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Taking Inositol For PCOS: 7 Things You Must Know

Hormonal imbalance brings about many different health issues in the female body, and polycystic ovary syndrome (PCOS) is one of them. This syndrome may also lead to more severe health problems, including infertility and diabetes.

Inositols, a vitamin-like substance, have shown promising results in PCOS treatment. There are nine types of Inositols, but only two types benefit people with polycystic ovary syndrome: Myo-inositol (MI) and D-chiro inositol (DCI). Myo-inositol is also referred to as vitamin B8 in Australia.

This article explains how inositols benefit people suffering from PCOS get better quality egg production and more control over their blood sugar levels.

How much inositol should I take for PCOS?
How much inositol should I take for PCOS?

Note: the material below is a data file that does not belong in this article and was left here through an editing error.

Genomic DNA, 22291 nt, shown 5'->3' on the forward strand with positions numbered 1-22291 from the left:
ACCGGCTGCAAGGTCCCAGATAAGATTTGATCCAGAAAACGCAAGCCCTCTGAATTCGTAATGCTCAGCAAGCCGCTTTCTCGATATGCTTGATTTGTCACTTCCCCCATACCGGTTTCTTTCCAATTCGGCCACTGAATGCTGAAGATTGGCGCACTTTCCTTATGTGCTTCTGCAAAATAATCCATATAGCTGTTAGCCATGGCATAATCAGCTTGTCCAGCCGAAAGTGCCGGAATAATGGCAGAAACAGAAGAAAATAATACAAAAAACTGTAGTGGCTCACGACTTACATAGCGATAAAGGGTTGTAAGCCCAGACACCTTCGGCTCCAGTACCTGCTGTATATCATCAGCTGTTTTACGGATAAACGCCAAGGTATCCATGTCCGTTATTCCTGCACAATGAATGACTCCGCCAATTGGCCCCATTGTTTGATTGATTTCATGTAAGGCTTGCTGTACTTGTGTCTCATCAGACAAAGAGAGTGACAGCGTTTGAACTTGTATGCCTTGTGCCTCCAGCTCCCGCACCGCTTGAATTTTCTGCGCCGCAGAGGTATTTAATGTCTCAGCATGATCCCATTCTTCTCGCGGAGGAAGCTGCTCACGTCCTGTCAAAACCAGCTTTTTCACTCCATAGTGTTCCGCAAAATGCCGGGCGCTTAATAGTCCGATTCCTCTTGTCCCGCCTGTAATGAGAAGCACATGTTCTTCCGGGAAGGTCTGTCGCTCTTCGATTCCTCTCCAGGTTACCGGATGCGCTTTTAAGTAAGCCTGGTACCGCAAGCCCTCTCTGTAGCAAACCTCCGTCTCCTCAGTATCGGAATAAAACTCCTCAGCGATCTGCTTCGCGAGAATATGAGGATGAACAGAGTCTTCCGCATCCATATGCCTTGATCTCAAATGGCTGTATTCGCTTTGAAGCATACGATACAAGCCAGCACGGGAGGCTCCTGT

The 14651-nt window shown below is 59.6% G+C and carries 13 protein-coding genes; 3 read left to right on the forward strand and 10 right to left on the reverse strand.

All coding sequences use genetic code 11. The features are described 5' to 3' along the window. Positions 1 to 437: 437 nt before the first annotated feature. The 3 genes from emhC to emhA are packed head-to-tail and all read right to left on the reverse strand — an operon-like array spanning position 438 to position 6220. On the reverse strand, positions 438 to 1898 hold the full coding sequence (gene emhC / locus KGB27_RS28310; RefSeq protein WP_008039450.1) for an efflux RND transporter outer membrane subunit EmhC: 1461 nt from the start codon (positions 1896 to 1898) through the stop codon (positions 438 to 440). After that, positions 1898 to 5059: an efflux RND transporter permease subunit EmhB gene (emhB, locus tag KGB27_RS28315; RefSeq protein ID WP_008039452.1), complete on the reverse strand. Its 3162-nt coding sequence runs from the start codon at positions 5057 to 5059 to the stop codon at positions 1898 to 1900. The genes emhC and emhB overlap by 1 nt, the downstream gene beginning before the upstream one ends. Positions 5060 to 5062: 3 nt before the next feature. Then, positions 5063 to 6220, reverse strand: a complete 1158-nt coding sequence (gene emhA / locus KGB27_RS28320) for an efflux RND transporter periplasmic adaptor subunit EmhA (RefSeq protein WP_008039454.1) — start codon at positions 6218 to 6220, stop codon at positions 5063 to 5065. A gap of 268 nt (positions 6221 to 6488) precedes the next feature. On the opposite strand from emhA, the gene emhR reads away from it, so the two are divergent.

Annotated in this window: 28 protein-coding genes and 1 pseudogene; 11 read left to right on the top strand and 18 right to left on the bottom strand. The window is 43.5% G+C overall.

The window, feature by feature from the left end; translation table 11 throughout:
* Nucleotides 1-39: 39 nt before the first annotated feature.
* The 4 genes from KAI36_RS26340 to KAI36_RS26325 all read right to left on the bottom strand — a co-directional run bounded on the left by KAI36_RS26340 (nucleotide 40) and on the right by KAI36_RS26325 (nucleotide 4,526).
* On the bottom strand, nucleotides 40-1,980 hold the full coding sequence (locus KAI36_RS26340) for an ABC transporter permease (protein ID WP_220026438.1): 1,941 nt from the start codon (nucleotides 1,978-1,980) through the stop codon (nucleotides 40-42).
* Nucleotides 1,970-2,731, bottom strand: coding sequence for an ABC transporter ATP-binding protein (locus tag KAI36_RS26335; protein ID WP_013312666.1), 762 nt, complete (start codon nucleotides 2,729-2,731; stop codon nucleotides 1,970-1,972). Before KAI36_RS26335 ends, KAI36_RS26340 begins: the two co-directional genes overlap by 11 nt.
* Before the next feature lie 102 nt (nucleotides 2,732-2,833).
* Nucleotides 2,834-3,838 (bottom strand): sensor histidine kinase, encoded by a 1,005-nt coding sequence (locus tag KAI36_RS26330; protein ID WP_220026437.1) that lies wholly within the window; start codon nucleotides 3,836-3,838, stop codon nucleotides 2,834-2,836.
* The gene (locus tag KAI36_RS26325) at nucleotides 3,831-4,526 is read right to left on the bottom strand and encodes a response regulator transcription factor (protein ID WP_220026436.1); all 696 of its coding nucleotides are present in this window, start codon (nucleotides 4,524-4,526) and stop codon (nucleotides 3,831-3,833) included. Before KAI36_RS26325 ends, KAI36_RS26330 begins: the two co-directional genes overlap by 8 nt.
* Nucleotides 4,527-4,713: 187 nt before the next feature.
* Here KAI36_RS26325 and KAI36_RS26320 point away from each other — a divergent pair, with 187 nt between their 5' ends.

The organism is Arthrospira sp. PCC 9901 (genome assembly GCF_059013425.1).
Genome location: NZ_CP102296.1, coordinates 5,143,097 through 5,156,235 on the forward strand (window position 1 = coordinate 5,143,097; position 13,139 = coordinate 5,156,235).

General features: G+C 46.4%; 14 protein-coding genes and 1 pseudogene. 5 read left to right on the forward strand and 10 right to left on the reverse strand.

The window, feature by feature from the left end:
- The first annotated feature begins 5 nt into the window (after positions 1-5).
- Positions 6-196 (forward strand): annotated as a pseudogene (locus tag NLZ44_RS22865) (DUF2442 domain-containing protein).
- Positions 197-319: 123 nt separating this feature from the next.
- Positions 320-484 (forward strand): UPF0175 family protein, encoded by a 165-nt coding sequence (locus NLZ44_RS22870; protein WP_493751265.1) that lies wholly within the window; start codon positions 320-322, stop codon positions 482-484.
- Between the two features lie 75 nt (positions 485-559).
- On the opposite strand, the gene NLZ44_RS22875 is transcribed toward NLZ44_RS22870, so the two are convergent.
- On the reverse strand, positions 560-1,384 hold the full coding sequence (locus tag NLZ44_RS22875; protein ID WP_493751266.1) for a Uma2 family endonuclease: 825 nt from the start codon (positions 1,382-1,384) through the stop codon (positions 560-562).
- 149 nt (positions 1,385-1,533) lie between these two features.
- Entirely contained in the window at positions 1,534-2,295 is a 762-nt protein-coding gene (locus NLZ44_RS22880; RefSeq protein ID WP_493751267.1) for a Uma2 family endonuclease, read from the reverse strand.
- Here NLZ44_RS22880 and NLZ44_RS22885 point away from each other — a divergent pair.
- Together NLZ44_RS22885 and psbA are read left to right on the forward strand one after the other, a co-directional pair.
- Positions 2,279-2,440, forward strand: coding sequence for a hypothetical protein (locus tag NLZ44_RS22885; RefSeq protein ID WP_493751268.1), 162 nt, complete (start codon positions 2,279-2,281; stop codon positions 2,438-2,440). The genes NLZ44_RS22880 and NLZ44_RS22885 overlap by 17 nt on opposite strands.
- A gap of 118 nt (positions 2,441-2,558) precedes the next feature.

What is PCOS?

Polycystic Ovary Syndrome (PCOS) is a hormonal disorder common among women of reproductive age. Women with PCOS may experience irregular menstrual cycles, excess androgen levels, and polycystic ovaries where the ovaries may develop numerous small collections of fluid. The condition can lead to various symptoms, such as:

  • Acne
  • Weight gain
  • Fertility issues

PCOS is often associated with an increased risk of developing other health conditions such as diabetes and heart disease.

Benefits of Inositol (B8) Supplements for PCOS Treatment

There are many benefits of Inositol (B8) supplements for women with PCOS that aid in ovulation and fertility health, such as:

  • Improvement of insulin levels.
  • Help ease intense cravings.
  • Myo-inositol is vital in improving egg quality.
  • Aids in reducing cholesterol levels.
  • Can lower the risk of pregnant women developing Gestational Mellitus.
  • Help to ease inflammation.

Inositol Improves Insulin Resistance